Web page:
Since I started using scene.getEngine().getDeltaTime() the stuttering has gone away. It's a joy to work with again, thanks Brian. :)

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There is definitely a learning curve with new engines - For me the best part is when something is new and there is a lot of learning!  There are some built-in animations and not sure how far along that will take you.  What kind of game are you building?
One thing about delta time only is that for Easing/(s)lerp the deltaTime is not enough - maybe you store your progress or have constant animations where that is obviously not an issue.

Here is a simple PG on position.x (like your behaviour) with built-in animations.

There are some other tricks too - everything is well documented:

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Thanks for the links. I'll play around with BABYLON.Animation, it seems like the more engine-friendly way of achieving what I want.

So I'm going to make a base GameObject, and add components to it, such as the Mesh, and Animations. Although I'm not making a game right now, more of an animation study, but I still think in terms of GameObjects.

Here's a video of a short game I made for a game jam a few years ago, that used raymarching extensively (i.e. nothing on-screen was rendered with a mesh). It was made in Unity, but there are certain technical abilities that I need for my upcoming projects that Unity doesn't have (dynamic shader compilation), which *are* available in JS (via WebGLRenderingContext.CompileShader).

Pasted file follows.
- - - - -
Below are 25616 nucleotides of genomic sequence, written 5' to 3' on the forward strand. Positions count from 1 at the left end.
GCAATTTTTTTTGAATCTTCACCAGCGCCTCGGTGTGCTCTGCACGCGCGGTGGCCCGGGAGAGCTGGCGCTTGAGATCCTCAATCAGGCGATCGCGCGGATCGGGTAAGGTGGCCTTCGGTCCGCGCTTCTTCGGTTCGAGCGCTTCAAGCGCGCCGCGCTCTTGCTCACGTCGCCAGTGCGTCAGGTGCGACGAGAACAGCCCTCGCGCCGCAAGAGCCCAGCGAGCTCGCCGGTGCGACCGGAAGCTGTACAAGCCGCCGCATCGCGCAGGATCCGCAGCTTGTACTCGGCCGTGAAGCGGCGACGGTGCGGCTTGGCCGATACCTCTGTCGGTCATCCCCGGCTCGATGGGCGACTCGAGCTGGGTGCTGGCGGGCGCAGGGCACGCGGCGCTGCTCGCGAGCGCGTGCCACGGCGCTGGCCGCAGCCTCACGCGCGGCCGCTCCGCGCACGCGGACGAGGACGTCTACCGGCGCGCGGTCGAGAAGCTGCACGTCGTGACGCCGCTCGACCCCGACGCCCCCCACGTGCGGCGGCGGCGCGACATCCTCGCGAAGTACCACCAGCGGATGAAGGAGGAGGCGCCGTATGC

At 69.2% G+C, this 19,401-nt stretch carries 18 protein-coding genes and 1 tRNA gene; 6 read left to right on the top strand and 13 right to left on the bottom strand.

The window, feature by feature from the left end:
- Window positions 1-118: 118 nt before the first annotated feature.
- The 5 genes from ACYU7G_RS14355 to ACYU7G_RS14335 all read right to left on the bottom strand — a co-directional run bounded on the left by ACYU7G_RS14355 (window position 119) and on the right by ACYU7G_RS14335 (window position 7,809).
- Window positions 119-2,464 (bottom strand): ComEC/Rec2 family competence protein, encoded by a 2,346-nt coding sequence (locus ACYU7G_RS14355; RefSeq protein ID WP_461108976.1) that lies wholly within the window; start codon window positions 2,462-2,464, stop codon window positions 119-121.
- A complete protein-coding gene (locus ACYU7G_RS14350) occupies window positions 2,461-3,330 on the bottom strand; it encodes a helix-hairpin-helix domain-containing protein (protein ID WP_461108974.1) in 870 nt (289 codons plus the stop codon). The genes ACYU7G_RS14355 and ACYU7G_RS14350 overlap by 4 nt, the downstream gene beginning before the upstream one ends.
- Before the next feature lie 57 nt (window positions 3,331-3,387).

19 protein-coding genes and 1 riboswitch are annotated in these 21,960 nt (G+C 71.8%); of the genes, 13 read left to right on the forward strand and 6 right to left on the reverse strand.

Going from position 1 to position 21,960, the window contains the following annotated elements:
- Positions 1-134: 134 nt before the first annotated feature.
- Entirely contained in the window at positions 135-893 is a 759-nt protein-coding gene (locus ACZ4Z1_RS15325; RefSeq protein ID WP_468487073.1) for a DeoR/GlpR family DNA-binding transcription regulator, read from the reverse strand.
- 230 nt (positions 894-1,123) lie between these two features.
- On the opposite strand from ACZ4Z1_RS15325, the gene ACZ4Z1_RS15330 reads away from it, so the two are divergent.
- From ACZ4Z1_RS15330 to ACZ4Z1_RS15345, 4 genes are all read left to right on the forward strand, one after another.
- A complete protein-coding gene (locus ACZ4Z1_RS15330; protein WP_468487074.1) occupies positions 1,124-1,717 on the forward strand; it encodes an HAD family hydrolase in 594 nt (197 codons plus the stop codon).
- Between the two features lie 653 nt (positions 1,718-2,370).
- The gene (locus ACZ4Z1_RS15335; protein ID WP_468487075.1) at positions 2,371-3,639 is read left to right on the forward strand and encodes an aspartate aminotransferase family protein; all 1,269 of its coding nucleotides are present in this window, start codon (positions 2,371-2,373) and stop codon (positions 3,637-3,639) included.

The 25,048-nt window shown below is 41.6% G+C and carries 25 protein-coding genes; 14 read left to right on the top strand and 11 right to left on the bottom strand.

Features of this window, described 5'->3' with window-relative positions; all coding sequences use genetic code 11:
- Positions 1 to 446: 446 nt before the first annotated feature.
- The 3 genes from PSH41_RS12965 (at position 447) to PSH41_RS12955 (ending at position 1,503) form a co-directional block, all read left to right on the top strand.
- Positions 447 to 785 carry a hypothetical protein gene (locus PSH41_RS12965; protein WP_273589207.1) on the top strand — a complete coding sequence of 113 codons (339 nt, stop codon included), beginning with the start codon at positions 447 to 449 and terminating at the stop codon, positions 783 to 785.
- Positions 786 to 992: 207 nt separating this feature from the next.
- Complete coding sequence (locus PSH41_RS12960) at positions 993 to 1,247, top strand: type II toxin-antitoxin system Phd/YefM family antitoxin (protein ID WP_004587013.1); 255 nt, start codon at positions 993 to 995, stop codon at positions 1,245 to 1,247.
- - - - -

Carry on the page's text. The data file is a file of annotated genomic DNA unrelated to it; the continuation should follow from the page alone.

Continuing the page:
So I'm starting by replicating the principles of animation using raymarching. This isn't a game itself, but rather a project for discovering techniques that will bring more life to my raymarched games. The followup projects will then use the techniques I discover here in order to create appealing characters based on basic shapes (spheres/ellipsoids, boxes, cones, etc.).

I'm evaluating Babylon and Three based on which would work better for these projects, but I'm leaning heavily towards Babylon right now. The documentation, the physics support, this forum (!), and the playground are all hugely appealing. There's also the fact that Babylon's CubicBezier constructor works with cubic-bezier.com's output, while Three's CubicBezierCurve doesn't. That may seem like a small thing, but this whole project is about defining animations, so I anticipate tinkering with cubic-bezier.com a lot.

I'm curious about Babylon's Editor as well, and Spector. So many cool toys! Thanks again for pointing me in the right direction.

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7 hours ago, Steven Vass said:

Does Babylon have a preferred way of creating GameObjects in an Entity Component style?

Unlike some other platforms - BabylonJS is very UNopinionated.  The Entity Component System of Unity follows a common design pattern of "has a" - instead of "is a" of traditional object oriented design, which is really nice for avoiding complex inheritance hierarchies.  Composition over inheritance has a lot of benefits in many situations.

BabylonJS Animations can attach to anything even a plain javascript object and animate any property. That's really the beauty of the dynamic languages and as you know also with dynamic shader compilation :)

There is one relatively new part of BabylonJS that does follow your idea of composing behaviours, so hopefully this provides some good ideas/code, too:

Attaching a gizmo to a mesh is one example.  You can attach() and detach() them on the fly even to cameras :)